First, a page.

First (Official) Week at NARAL Pro-Choice!

Directly behind me, Chelsea’s typing furiously while Celia makes her twentieth call of the day, informing a State Representative that we have decided to endorse her 2014 campaign. Our office, decked with colorful pro-choice pins, posters, and other memorabilia, provides a welcome contrast to the gray sky and browns and beiges of the modest Boston skyline outside my window.

I’m spending my summer working at NARAL Pro-Choice Massachusetts as their Intern Coordinator. NARAL is the political arm of the pro-choice movement and works to secure women’s right to abortion, birth control, emergency contraception, health pregnancies, and healthy relationships. Massachusetts is one of NARAL’s 20 state affiliates, located at 15 Court Street in the heart of Downtown Crossing, on the ninth floor of a building that houses an assortment of advocacy, legal, and professional offices. I interned for NARAL Pro-Choice New York last summer, and though I’ve lived in three cities in the past three semesters – New York in the summer, Boston in the fall, and Washington DC in the spring – I’ve stayed involved with NARAL throughout the year. When I explained to my supervisor, Chelsea, in January that I would be living in Boston this summer, we worked together to craft an internship that would expand upon my leadership abilities and desire to create innovative campaigns that would propel the political landscape of Massachusetts in a pro-choice direction.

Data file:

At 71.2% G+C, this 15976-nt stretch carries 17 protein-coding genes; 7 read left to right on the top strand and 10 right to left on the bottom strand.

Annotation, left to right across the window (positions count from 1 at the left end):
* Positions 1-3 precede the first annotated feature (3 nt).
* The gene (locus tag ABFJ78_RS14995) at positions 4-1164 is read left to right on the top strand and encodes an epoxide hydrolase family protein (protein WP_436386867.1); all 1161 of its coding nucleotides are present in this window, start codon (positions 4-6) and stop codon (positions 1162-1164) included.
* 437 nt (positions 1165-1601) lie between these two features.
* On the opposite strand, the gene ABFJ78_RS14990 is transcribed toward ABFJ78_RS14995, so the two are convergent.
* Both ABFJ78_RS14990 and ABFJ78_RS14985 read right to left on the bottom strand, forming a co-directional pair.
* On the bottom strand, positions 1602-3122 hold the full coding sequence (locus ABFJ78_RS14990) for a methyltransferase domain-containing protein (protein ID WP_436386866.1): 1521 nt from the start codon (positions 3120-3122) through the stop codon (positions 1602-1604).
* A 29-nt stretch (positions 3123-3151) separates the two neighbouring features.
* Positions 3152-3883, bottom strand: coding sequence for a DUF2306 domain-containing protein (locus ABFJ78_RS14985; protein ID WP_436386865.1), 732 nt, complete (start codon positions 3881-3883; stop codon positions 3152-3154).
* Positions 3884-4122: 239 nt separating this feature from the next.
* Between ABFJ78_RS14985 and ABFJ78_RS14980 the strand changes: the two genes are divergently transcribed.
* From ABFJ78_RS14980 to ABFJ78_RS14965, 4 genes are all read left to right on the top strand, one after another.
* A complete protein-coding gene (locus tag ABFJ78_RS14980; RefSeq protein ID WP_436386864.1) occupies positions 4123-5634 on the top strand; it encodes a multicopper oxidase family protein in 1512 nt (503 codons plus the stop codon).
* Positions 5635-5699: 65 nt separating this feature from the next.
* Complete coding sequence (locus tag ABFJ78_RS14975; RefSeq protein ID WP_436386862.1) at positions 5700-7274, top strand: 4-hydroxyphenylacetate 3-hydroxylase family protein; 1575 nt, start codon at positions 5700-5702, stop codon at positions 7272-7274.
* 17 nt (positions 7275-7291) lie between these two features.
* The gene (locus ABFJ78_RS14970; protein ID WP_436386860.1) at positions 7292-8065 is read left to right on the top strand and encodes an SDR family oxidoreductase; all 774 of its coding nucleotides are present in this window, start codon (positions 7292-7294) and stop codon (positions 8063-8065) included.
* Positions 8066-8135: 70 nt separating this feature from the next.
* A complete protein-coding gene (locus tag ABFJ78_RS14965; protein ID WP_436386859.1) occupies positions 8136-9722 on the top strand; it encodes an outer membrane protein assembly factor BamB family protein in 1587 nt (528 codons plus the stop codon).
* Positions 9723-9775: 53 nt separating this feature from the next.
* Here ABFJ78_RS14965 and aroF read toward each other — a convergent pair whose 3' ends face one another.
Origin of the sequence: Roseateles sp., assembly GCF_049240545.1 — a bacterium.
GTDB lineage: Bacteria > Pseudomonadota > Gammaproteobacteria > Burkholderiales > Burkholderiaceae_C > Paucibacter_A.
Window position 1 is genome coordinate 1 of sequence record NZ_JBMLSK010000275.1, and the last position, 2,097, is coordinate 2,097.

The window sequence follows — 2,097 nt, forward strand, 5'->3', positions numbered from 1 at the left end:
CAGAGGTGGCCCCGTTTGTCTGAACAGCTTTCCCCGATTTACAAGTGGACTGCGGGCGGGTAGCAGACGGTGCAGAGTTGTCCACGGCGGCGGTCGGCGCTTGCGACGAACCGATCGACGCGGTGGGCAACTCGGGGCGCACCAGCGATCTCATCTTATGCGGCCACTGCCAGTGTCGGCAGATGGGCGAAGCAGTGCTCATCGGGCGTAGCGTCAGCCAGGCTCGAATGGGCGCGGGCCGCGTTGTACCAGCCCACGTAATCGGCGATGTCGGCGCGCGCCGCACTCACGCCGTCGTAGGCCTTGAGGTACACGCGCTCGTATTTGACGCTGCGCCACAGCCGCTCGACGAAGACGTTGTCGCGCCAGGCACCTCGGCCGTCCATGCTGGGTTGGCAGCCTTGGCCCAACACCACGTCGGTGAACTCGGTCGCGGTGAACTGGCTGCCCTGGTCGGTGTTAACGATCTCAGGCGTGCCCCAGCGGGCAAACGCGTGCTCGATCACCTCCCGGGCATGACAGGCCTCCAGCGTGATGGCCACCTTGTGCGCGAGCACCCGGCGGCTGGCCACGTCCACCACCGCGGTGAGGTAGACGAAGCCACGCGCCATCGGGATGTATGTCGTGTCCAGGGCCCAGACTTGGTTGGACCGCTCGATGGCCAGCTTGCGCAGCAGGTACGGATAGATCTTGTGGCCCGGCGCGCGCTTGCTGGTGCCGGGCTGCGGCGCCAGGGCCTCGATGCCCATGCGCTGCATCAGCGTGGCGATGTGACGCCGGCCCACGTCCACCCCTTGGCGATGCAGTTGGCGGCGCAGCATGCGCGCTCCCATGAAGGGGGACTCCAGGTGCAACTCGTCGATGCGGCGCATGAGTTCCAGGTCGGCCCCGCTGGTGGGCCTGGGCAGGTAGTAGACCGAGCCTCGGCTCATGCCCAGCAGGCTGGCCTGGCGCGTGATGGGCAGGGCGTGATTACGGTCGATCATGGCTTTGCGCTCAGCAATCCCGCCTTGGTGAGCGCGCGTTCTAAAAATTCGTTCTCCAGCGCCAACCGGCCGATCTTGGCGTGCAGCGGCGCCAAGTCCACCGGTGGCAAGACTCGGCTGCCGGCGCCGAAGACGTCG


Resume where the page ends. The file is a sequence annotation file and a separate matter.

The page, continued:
Five months later I’m bunkered down in NARAL’s office, with two weeks to prepare for the summer ahead. Our ten political interns arrive on June 3, and before that date I have an incredible amount to do. In addition to composing their intern manual, planning a two-hour political organizing training, and scheduling one-on-one meetings with each intern prior to their arrival, I’ve also recently been assigned my first advocacy campaign. The Women’s Health Protection Act is federal bill that would codify Roe v. Wade the Supreme Court case that secured a woman’s right to choose, in all state law, and pre-emptively void any anti-choice legislation that would impede a woman’s right to access safe, legal reproductive healthcare. All but two members of the Massachusetts congressional delegation have co-sponsored this bill, which means that the two remaining Representatives – Richard Neal and Stephen Lynch – will be hearing from my interns and me in the coming weeks.

I, alongside my supervisor and NARAL’s Political Director, will be planning a campaign from the grassroots up – everything from collecting petition signatures from Constituents, creating social media graphics and one-liners, and directly lobbying members of the Massachusetts Legislature and federal legislature to urge Lynch and Neal to support the bill. It is precisely the sort of substantive, adrenaline-inducing work I’ve been hoping for.